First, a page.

I haven't written in a couple of months. I didn't know if I'd ever write again. (I still don't.) I was just done. I was bored of writing about myself on here. Done assessing the risk that writing on certain topics could have on my personal life. Done being rejected by every agent and publisher for my novel. Done fronting the costs both financially and emotionally for self publishing a novel I believe in, but also believe will be a bit challenging and confrontational for some. Done believing that the risk is worth the reward. Because I've also come to terms with the fact that I'll never break even writing. (If you only knew the costs of my first book.) So, I decided to switch careers and got certified to be a Grief Recovery Specialist. (Which of course is exactly when I realized that I wrote a whole novel about grief. Because I'm slow like that.)
This is when I get an e-mail from a local high school inviting me to come in and talk about writing. I immediately feel like a fraud and an imposter. Even though I wrote the books by myself and worked my ass off to publish them by myself, creating my own publishing company to do it. I'm just a self-published author after all. And the last thing I have to share with anyone is anything inspiring about a having career in writing. In fact, my best advice would be to do anything else. The writing market is flooded and journalism as we know it is dead.
Then I started to think of what I would say to high school students (if I didn't have social anxiety and an inferiority complex) if I did go to speak about my experiences after eight years of writing a blog and publishing two books. And it would go a little something like this...
So, you want to be a successful writer? Start networking now. Build your social media empire. Connect and interact constantly with strangers on the internet. Establish your brand. It doesn't really matter what your brand is. Only that you have one and that you promote it. You can do that any way that feels authentic to you. Too much information? Nah...people love that. They say they don't, but they really do. Look around and you'll see that's true. Everyone loves a good train wreck, so go ahead, what's stopping you? Don't worry about spending all your time in front of a screen or that you don't have a social life. No one likes you in real life anyway because you spend all your time promoting your brand and neglecting your friends. Oh and don't forget to write now and again. It doesn't matter what you write. Don't worry about content; it can be total crap. What's most important is that you're popular. And popularity is what sells books.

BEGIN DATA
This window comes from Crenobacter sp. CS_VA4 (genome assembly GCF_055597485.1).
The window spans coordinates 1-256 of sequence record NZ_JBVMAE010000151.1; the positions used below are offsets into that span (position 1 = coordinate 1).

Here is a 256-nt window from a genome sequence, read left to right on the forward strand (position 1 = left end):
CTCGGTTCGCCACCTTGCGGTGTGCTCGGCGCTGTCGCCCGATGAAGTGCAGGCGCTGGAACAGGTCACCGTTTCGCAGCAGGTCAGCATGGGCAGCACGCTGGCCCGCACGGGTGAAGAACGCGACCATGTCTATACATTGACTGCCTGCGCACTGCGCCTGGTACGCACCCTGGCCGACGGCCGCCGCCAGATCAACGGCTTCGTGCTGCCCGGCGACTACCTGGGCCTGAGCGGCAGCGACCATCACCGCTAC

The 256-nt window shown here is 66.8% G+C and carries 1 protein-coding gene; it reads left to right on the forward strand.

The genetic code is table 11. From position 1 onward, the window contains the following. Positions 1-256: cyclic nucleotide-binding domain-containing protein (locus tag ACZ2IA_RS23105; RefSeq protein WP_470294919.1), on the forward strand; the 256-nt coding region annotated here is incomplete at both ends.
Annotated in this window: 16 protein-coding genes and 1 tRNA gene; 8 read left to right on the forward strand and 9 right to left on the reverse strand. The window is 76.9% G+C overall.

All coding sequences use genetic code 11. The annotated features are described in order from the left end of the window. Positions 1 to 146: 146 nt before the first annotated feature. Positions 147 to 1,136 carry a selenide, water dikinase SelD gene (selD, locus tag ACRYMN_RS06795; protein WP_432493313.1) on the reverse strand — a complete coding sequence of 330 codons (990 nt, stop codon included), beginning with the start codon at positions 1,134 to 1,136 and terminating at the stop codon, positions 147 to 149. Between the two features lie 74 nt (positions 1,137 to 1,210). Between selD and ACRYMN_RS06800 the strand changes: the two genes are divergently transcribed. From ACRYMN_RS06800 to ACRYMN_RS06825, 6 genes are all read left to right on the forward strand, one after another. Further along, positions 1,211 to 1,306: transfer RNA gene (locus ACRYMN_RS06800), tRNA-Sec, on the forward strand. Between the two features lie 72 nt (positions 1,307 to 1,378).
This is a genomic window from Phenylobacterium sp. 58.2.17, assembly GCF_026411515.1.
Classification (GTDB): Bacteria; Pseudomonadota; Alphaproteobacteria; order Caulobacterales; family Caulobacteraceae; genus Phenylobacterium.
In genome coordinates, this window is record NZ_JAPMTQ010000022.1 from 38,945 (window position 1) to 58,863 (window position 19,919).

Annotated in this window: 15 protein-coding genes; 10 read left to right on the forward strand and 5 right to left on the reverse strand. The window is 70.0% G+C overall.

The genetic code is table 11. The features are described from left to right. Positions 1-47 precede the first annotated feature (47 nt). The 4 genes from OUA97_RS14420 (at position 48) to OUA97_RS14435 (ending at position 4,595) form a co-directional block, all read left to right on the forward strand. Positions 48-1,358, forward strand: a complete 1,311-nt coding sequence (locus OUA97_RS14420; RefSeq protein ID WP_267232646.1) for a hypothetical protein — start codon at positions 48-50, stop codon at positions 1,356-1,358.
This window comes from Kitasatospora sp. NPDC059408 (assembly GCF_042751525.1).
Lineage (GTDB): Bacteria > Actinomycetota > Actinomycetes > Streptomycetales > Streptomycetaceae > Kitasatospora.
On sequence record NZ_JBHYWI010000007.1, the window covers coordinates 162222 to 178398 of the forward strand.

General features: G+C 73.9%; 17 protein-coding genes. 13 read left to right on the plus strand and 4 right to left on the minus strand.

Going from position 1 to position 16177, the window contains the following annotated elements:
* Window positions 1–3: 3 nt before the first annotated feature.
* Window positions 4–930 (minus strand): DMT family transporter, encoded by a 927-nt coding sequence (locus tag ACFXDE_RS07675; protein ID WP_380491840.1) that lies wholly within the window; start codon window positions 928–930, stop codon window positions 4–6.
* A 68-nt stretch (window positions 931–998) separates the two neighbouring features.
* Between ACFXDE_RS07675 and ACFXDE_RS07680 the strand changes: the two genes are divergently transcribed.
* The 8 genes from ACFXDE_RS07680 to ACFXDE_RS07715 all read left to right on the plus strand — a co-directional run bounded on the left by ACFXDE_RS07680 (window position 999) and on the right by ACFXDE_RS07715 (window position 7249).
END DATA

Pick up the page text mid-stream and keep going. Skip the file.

Or maybe you want to be an unsuccessful writer. No, it's not any less work to be an unsuccessful writing if you do it right. But first, you'll need to have another source of income because you're not going to make enough money to support yourself, never mind a family. You'd have a better chance of winning the lottery than supporting yourself soley off your writing. In fact, you should probably go out and buy a lottery ticket right now. After you do that, spend your time writing things you believe in. Have a message. Be unique and heartfelt. Don't set out to write the next Twilight because that's already been done. (Even though all the agents and publishers are looking to sign the next author that copies the formula of Twilight's success.) Remember, to just be yourself on social media and in real life. Interact selectively and authentically, so that you can make time to do the things you love that feed your soul and in turn, fuel your writing. Sure, you might be unsuccessful, but you're much more likely to be happy. And who knows? You could win the lottery.
For me, I'll choose being happy every time. I'm just not sure if there's going to be a next time for me. Because I still haven't decided if I'm going to keep writing. But, I do know that I'll always have work in the grief field, because there's more than enough of that to go around. At least I know how to cope with my grief now. And I can help you out too if you need it.